Horsemeat scandal boosts food fraud numbers, says FSA

HorsemeatThere has been a spike in the reporting of food counterfeiting incidents in 2013-14, according to the UK Food Standards Agency (FSA).

All told there were 23 incidents in 2013 and 21 in 2014, which is more than three times the number encountered during the period between 2006 and 2012. The contamination scandal involving unlabelled horsemeat in beef products was the main driver for the increase, with meat accounting for two thirds of the incidents in the two-year period.

Prior to early 2013, most incidents of counterfeiting related to alcoholic beverages, according to the FSA's annual incident report, which notes the uptick in meat-related incidents likely stems from the inclusion of undeclared species in meat products in the National Coordinated Risk-based Food and Feed sampling Programme.

The UK was the country of origin for 16 of the 21 counterfeiting cases identified last year, with other EU countries accounting for two cases and the source of the remainder unknown.

Another category of food fraud - the use of unauthorised ingredients - totalled 121 incidents in 2014, with 29 per cent of these related to illegal active ingredients in dietetic food supplements.  Some cases involved banned substances used in body-building supplements and slimming aids, reports the FSA, while others related to excessive levels of various substances in vitamin and nutritional supplements.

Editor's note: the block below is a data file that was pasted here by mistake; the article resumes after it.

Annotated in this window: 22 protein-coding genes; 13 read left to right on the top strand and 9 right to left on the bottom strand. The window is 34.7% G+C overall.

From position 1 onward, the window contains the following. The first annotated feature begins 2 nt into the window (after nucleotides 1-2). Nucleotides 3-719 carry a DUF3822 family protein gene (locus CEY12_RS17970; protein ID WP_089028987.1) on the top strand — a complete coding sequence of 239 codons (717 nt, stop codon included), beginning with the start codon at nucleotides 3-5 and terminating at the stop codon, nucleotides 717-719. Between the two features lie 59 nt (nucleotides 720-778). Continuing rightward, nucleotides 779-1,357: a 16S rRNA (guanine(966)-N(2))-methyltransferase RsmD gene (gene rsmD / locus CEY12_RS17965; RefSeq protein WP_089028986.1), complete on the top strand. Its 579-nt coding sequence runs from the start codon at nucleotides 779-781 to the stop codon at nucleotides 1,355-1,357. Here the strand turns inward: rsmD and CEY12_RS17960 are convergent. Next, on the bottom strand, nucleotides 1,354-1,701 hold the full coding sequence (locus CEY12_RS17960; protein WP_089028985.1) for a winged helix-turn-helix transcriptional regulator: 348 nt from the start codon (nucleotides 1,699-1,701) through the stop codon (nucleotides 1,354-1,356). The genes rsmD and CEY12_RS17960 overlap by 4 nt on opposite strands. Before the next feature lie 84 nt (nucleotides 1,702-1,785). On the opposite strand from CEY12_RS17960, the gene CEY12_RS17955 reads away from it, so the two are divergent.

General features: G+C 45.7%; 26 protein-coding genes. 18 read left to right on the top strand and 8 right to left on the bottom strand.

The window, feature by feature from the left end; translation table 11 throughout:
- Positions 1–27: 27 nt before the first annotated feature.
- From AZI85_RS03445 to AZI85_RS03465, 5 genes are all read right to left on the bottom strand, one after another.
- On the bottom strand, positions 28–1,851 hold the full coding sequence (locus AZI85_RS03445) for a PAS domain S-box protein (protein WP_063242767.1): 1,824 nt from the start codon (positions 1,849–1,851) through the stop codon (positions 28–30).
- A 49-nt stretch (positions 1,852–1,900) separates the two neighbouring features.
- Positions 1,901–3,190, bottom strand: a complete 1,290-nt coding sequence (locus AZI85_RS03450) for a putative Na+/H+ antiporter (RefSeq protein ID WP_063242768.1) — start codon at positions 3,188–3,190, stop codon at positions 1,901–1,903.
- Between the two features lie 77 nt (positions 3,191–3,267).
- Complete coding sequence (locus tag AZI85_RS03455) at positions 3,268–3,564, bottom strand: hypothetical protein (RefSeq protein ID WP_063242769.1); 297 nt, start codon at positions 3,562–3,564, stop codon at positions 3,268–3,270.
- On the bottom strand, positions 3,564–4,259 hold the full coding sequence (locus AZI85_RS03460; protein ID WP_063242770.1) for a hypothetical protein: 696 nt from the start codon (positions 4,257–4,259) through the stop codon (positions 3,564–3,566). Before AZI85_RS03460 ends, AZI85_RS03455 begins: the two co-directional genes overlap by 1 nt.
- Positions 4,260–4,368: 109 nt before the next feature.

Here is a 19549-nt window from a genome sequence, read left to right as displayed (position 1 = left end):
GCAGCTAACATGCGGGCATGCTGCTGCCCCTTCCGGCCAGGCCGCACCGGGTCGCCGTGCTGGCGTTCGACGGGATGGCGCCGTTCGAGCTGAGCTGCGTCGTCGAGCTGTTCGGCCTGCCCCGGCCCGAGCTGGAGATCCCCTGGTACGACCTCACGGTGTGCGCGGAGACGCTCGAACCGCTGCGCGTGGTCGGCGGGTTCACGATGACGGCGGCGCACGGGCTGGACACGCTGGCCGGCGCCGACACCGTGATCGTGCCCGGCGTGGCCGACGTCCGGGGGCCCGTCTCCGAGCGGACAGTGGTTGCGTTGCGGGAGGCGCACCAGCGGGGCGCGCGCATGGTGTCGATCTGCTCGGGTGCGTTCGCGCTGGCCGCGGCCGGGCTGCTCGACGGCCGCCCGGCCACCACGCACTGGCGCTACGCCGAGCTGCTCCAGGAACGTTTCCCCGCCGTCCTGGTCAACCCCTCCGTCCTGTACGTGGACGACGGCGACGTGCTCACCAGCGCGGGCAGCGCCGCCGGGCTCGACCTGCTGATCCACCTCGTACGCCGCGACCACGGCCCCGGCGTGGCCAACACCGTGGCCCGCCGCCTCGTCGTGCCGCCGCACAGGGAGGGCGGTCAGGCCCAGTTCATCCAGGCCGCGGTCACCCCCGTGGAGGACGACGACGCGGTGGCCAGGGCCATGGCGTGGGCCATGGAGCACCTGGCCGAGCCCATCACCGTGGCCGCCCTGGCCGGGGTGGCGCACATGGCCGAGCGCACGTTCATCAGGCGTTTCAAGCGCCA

Around half of the incidents related to dietetic food supplements concerned products from the USA, according to the agency.

All told, there were 1,645 incidents of food, feed and environmental contamination incidents in the UK last year, with microbiological contamination heading the list and accounting for almost a quarter of all cases.

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